Steven: Sure, a little bit.
Joe: Maybe the microphones he used!
Tom: It had the energy.
Joe: It didn’t have the technical aspect because he let a lot of stuff by. He really didn’t have that much to do with producing the song, arranging them. Steve was there for all the mixing of it. He let a lot of stuff by that we wouldn’t have if we had more experience or were more on top of it.
Tom: We would have been able to know more of what we could do and what we wanted to get down, as opposed to, “Well…”
Joe: It was a good experience. This time we said, “Okay, let’s do this.” We did the whole album in 2 weeks or something. Was it 9 days or something? Yeah.
Is there much music coming out of Boston?
|"People are just starting to realize that we're a band."|
Tom: There is now. There is a couple of real good bands in Boston that are pushing along. We just saw one, and there are a couple of bands that cut their own material and stuff. It’s pretty hard in Boston because like I was saying before, Boston doesn’t have a scene that’s a center point where something like that can grow.
Was it a big jump playing outside of Boston?
Tom: We’ve been waiting for a long time.
Steven: I was hoping for a little bit warmer winter.
How did the tour with Mott The Hoople go?
Steven: Great, fantastic.
You toured the Midwest and the South?
Steven: Uh-huh. Florida, Canada, the Midwest.
Tom: Kansas, Nebraska, South Dakota…
How serious is the band about the music? There is a lot more to this band than just the image - isn’t there?
Joe: A lot of people say we’re Boston’s exponents of glitter and flash. The only flash comes from the music, except for the pants we wore last night. But those looked good. Nobody wears platforms. The music is the selling point of the band. It always has been. It’s always been our greatest consideration. We’ve been classed as a glitter band but we ain’t.
Tom: I think we’ve got pretty good priorities. Either they (audience) put us down for being like the Stones or being glitter. But I just wish they’d recognize the music.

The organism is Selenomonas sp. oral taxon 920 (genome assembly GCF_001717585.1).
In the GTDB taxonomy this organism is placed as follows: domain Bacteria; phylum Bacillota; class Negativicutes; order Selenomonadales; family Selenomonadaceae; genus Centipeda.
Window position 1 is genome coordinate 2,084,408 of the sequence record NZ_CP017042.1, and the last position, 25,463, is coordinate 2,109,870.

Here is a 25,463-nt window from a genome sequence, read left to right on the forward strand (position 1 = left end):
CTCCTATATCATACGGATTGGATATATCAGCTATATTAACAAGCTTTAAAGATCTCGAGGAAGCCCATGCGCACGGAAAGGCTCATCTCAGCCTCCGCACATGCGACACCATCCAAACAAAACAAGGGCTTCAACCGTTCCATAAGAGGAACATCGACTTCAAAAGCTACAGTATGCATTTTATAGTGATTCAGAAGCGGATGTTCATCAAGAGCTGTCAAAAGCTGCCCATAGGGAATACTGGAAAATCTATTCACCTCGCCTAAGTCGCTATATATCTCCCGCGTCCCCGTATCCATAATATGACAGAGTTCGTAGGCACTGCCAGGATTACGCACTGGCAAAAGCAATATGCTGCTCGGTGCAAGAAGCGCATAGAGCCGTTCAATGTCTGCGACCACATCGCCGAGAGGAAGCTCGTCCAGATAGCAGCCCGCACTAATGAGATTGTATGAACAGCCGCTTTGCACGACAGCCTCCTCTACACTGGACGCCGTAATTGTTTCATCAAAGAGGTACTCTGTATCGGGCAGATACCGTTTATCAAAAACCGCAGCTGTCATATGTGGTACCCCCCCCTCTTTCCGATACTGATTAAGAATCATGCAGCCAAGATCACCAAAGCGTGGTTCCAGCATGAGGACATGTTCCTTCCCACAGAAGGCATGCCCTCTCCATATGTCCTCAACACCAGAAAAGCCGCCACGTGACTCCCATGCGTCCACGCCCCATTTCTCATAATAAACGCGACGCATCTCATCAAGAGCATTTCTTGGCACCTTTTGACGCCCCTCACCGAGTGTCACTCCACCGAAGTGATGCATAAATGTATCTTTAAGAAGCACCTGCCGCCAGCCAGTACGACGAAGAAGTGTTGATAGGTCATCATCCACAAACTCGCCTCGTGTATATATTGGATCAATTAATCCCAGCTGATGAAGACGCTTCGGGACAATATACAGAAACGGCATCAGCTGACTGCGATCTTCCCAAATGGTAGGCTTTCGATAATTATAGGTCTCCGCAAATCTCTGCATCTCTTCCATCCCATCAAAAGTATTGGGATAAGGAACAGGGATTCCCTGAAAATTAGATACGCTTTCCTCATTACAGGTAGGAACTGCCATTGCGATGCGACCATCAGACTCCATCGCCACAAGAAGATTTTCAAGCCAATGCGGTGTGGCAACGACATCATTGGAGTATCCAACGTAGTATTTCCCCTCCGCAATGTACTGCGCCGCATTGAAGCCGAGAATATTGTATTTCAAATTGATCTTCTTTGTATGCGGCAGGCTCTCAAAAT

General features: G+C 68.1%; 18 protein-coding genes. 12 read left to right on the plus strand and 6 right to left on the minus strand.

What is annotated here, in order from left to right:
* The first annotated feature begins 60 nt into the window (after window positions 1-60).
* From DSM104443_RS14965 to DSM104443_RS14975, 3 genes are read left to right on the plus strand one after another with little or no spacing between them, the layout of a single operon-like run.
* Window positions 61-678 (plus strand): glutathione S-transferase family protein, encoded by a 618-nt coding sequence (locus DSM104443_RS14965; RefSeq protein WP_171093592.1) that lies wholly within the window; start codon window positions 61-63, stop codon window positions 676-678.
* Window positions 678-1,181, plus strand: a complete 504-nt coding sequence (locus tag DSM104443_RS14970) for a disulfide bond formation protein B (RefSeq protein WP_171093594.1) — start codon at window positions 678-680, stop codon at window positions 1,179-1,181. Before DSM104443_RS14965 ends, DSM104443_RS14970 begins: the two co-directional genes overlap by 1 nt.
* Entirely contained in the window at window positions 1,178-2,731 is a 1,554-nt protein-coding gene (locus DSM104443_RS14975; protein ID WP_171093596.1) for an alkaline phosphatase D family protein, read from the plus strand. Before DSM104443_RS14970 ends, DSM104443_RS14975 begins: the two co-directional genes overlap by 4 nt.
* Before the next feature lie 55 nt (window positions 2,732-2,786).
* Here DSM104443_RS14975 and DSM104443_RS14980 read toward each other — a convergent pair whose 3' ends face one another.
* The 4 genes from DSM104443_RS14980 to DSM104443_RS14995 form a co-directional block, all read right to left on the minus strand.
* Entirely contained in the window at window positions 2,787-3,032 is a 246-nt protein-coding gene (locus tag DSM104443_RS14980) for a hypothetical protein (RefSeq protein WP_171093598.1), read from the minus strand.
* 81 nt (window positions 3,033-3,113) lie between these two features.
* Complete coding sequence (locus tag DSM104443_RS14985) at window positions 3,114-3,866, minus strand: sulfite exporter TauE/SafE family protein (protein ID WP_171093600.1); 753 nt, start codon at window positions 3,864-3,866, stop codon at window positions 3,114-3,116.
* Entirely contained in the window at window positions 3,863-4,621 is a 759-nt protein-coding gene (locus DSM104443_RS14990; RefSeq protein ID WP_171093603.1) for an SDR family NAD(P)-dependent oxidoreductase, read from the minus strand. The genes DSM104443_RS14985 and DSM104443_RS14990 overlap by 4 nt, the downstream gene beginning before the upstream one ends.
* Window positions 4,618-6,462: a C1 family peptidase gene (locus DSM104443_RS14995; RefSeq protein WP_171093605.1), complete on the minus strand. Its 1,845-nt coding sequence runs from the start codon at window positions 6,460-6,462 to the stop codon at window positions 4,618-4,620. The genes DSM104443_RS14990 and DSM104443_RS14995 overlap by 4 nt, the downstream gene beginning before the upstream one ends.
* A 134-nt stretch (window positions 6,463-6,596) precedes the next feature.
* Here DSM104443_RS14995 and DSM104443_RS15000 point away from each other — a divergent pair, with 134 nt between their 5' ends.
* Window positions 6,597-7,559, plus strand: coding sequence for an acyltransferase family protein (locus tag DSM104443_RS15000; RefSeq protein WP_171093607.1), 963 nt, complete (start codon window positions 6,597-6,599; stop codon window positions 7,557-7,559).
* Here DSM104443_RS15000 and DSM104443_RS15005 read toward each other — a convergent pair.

It’s really good music. I can hear a little bit of Hendrix and Allman Brothers in you. You’re able to cross both markets.
Joe: We weren’t into it for the lifestyle as much as it was the music. I still love writing songs.
Joey: When we recorded, we went for a really live sound. That’s another thing. We’ve always been very much concerned with what’s we’re putting across. There are bands now that have really big records and don’t know the logistics of playing a big hall. They don’t know what you have to do to put it across so that the guy in the back row can hear it clear and loud. There’s a zillion bands now that have big records but don’t know the first thing about the logistics of playing in a big hall.
Is it hard touring with a band like Mott The Hoople?
Steven: We’re very compatible.
Joe: When we were with Mott on the road, wherever we went we’d sell a lot of albums there. The thing about the album is, wherever it gets exposed and played, people respond to it. So, it’s a combination of the two.
Just from the standpoint that they were established and you are basically simply starting out.
Tom: What was that interview…(thinks to himself) He’s comparing himself to David Bowie and talking about his association with him. I don’t know. I lost track of what I was thinking. A lot of other people forget what it’s like to be really struggling and hustling to be a good band, to make a name for yourself. Because even now as they’re getting to that, he even said himself that they don’t forget.
What has the response to the band been?